Amid a deluge of election reporting this month, it was easy to overlook an understated cache of excellent investigative stories. Now that Nov. 8 has come and gone, it’s worth revisiting some great deep dives from local and national outlets.
Breakdown at 30,000 feet – Tampa Bay Times
The Tampa Bay Times’ exposé on Allegiant Air’s many problems is at once damning and riveting. To get the story, Times reporters built a database of more than 65,000 records from the Federal Aviation Administration and interviewed dozens of experts. Their findings are hair-raising: Nearly half of Allegiant’s planes broke down in flight at least once in 2015; the company’s jets are nearly twice the age of those flown by other airlines; and even though Allegiant’s planes require rigorous maintenance, the company rarely staffs its own mechanics at airports around the U.S.
Read to the end for: The harrowing descriptions of passengers who believed their Allegiant flights, facing midair trouble, would be their last.
Uncertain Harvest – The New York Times
The problem with genetically modified crops isn’t that they’re dangerous, according to this New York Times investigation – it’s that they’re failing to live up to their dual promise of reducing pesticide use and increasing yields. In fact, by comparing agricultural data and independent research from the U.S. and Europe, the Times determined that genetically modified crops are less productive and more pesticide intensive.
Read to the end for: A stark warning about population growth. Finding a way to increase yields is essential if the world intends to feed its projected 10 billion inhabitants by 2050.
Shoot to Kill – The Baltimore Sun
Treatment for gunshot wounds in Baltimore has gotten measurably better in recent years. So why are victims’ chances of survival going down? Police say it has a lot to do with the availability of more powerful, higher-caliber weapons. And without meaningful research on gun violence available, medical personnel are growing frustrated.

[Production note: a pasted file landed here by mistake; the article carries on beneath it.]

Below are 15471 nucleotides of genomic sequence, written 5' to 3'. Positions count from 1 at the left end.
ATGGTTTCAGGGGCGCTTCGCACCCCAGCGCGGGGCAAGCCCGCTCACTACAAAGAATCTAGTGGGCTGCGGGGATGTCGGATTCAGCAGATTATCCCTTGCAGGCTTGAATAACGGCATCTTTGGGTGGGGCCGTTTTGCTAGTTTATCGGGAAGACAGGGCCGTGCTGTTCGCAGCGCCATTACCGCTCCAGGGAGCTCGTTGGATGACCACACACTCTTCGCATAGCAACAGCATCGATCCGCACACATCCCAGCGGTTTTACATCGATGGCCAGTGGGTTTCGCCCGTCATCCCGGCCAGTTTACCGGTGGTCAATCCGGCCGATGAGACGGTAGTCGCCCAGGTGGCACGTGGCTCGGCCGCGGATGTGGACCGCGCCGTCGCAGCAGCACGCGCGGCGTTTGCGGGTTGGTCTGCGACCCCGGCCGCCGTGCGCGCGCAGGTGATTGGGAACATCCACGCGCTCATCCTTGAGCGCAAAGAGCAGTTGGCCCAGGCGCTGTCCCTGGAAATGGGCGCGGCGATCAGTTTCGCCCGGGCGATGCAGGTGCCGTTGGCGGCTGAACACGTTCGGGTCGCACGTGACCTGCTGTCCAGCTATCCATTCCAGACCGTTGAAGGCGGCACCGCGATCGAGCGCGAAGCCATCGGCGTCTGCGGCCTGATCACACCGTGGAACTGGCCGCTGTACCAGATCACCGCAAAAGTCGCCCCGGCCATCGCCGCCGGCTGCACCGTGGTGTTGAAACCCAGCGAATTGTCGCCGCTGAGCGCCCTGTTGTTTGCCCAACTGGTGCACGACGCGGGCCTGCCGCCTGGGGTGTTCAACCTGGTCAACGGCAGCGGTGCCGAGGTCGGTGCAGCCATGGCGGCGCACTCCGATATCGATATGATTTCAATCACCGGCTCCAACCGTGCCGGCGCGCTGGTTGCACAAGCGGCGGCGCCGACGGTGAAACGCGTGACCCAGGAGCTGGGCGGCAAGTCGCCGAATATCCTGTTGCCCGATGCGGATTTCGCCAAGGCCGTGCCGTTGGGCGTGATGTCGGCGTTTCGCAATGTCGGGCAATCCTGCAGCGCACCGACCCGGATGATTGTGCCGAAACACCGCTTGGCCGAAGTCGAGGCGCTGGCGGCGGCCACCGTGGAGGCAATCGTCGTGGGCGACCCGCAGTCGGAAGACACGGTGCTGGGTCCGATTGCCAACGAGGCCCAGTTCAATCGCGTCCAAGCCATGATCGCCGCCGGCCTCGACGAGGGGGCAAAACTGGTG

Read to the end for: A description of how tourniquets, once considered a battlefield tool, are being made available to the general public in the wake of America’s mass-shooting epidemic.
Toxic City: Lead Paint – Philadelphia Inquirer
In Philadelphia, thousands of children are falling victim to lead poisoning each year. In some areas, as many as 1 out of 5 five children under the age of 6 have elevated lead levels. And unlike Flint, Michigan, where a water supply change helped stop new poisonings, Philadelphia’s problem is due to crumbling houses – 92 percent of which were built before a 1978 ban on lead paint.
Read to the end for: An explanation of why the city is in some ways powerless to stop the problem. In the last three years, it has lost 40 of the 65 people working in its Lead and Healthy Homes Program.
In 2001, officials in West Virginia began to recognize the signs of a burgeoning opioid crisis. But before they could add restrictions to access to these drugs, a pharmaceutical company began using a middleman to prevent insurers from limiting OxyContin. Today, West Virginia has the worst per-capita drug overdose rate in the country – and the highest rate of prescriptions for painkillers.
Read to the end for: A play-by-play of how officials, recognizing the state’s problem early on, were outmaneuvered by a wealthier set of pharmaceutical interests.